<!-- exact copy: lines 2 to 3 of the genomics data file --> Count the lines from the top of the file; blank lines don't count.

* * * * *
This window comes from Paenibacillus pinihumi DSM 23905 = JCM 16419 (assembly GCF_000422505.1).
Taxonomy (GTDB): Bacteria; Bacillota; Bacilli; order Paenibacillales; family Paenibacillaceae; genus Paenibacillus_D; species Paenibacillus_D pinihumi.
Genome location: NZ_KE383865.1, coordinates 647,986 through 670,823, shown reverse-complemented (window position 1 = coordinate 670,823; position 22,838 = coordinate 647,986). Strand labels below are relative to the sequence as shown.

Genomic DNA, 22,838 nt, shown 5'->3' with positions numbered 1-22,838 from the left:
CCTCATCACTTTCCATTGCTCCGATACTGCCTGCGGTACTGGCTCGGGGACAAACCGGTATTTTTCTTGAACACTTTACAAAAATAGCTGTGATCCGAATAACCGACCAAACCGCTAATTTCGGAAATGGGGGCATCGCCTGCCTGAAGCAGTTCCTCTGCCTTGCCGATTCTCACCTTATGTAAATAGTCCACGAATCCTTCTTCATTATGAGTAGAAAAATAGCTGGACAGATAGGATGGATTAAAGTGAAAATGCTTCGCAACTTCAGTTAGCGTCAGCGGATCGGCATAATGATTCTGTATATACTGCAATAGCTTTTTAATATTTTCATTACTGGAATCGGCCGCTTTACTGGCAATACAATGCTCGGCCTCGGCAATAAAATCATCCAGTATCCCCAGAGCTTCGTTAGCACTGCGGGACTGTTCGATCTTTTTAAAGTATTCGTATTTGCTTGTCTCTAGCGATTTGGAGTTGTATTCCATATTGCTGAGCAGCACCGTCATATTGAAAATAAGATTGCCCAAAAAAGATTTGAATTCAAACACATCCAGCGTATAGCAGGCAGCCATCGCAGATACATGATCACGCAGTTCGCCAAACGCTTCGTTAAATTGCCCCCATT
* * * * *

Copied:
Taxonomy (GTDB): Bacteria; Bacillota; Bacilli; order Paenibacillales; family Paenibacillaceae; genus Paenibacillus_D; species Paenibacillus_D pinihumi.
Genome location: NZ_KE383865.1, coordinates 647,986 through 670,823, shown reverse-complemented (window position 1 = coordinate 670,823; position 22,838 = coordinate 647,986). Strand labels below are relative to the sequence as shown.